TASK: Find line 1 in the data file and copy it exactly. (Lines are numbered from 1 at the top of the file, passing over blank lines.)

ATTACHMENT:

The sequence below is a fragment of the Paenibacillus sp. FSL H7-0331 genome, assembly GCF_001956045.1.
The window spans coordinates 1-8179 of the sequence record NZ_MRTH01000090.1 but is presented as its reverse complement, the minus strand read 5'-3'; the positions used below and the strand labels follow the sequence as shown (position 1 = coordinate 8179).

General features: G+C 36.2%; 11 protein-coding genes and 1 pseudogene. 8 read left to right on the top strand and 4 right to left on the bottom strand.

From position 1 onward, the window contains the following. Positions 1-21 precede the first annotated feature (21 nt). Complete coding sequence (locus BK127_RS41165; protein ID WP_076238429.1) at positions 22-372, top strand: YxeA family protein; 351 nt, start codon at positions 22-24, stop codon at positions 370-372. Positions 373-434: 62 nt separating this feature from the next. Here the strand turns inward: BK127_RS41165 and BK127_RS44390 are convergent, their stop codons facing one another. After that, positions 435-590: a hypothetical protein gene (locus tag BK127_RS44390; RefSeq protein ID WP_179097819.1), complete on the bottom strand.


The sequence below is a fragment of the Paenibacillus sp. FSL H7-0331 genome, assembly GCF_001956045.1.